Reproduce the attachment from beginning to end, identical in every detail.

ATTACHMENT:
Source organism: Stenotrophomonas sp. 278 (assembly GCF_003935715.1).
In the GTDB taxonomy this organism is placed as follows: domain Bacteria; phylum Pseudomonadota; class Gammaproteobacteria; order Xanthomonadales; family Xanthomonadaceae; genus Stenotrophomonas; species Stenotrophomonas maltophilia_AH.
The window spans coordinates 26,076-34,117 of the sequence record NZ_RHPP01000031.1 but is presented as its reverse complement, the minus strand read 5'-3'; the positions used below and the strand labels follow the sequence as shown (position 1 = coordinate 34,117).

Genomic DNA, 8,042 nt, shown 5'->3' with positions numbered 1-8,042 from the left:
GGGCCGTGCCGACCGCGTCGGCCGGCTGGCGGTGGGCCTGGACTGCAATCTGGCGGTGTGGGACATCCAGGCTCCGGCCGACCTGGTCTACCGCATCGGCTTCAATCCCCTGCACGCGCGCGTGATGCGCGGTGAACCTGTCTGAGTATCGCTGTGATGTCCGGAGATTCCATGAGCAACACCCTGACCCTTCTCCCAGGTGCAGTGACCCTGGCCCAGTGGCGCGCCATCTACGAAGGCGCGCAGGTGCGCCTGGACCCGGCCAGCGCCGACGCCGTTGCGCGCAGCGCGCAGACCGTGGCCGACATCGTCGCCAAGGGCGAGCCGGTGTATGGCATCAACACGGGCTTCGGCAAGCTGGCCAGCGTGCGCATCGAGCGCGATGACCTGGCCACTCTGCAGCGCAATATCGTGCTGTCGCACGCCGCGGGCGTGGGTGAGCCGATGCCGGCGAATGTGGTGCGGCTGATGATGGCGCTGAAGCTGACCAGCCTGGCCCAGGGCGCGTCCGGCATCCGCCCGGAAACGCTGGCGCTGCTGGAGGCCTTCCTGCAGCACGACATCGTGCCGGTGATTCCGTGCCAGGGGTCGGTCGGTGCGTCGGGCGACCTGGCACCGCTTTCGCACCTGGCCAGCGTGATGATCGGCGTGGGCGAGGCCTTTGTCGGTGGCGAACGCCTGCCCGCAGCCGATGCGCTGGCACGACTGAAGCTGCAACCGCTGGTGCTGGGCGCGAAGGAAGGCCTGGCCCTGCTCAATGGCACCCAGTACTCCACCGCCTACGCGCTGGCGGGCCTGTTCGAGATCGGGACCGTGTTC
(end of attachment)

Source organism: Stenotrophomonas sp. 278 (assembly GCF_003935715.1).
In the GTDB taxonomy this organism is placed as follows: domain Bacteria; phylum Pseudomonadota; class Gammaproteobacteria; order Xanthomonadales; family Xanthomonadaceae; genus Stenotrophomonas; species Stenotrophomonas maltophilia_AH.
The window spans coordinates 26,076-34,117 of the sequence record NZ_RHPP01000031.1 but is presented as its reverse complement, the minus strand read 5'-3'; the positions used below and the strand labels follow the sequence as shown (position 1 = coordinate 34,117).

Genomic DNA, 8,042 nt, shown 5'->3' with positions numbered 1-8,042 from the left:
GGGCCGTGCCGACCGCGTCGGCCGGCTGGCGGTGGGCCTGGACTGCAATCTGGCGGTGTGGGACATCCAGGCTCCGGCCGACCTGGTCTACCGCATCGGCTTCAATCCCCTGCACGCGCGCGTGATGCGCGGTGAACCTGTCTGAGTATCGCTGTGATGTCCGGAGATTCCATGAGCAACACCCTGACCCTTCTCCCAGGTGCAGTGACCCTGGCCCAGTGGCGCGCCATCTACGAAGGCGCGCAGGTGCGCCTGGACCCGGCCAGCGCCGACGCCGTTGCGCGCAGCGCGCAGACCGTGGCCGACATCGTCGCCAAGGGCGAGCCGGTGTATGGCATCAACACGGGCTTCGGCAAGCTGGCCAGCGTGCGCATCGAGCGCGATGACCTGGCCACTCTGCAGCGCAATATCGTGCTGTCGCACGCCGCGGGCGTGGGTGAGCCGATGCCGGCGAATGTGGTGCGGCTGATGATGGCGCTGAAGCTGACCAGCCTGGCCCAGGGCGCGTCCGGCATCCGCCCGGAAACGCTGGCGCTGCTGGAGGCCTTCCTGCAGCACGACATCGTGCCGGTGATTCCGTGCCAGGGGTCGGTCGGTGCGTCGGGCGACCTGGCACCGCTTTCGCACCTGGCCAGCGTGATGATCGGCGTGGGCGAGGCCTTTGTCGGTGGCGAACGCCTGCCCGCAGCCGATGCGCTGGCACGACTGAAGCTGCAACCGCTGGTGCTGGGCGCGAAGGAAGGCCTGGCCCTGCTCAATGGCACCCAGTACTCCACCGCCTACGCGCTGGCGGGCCTGTTCGAGATCGGGACCGTGTTC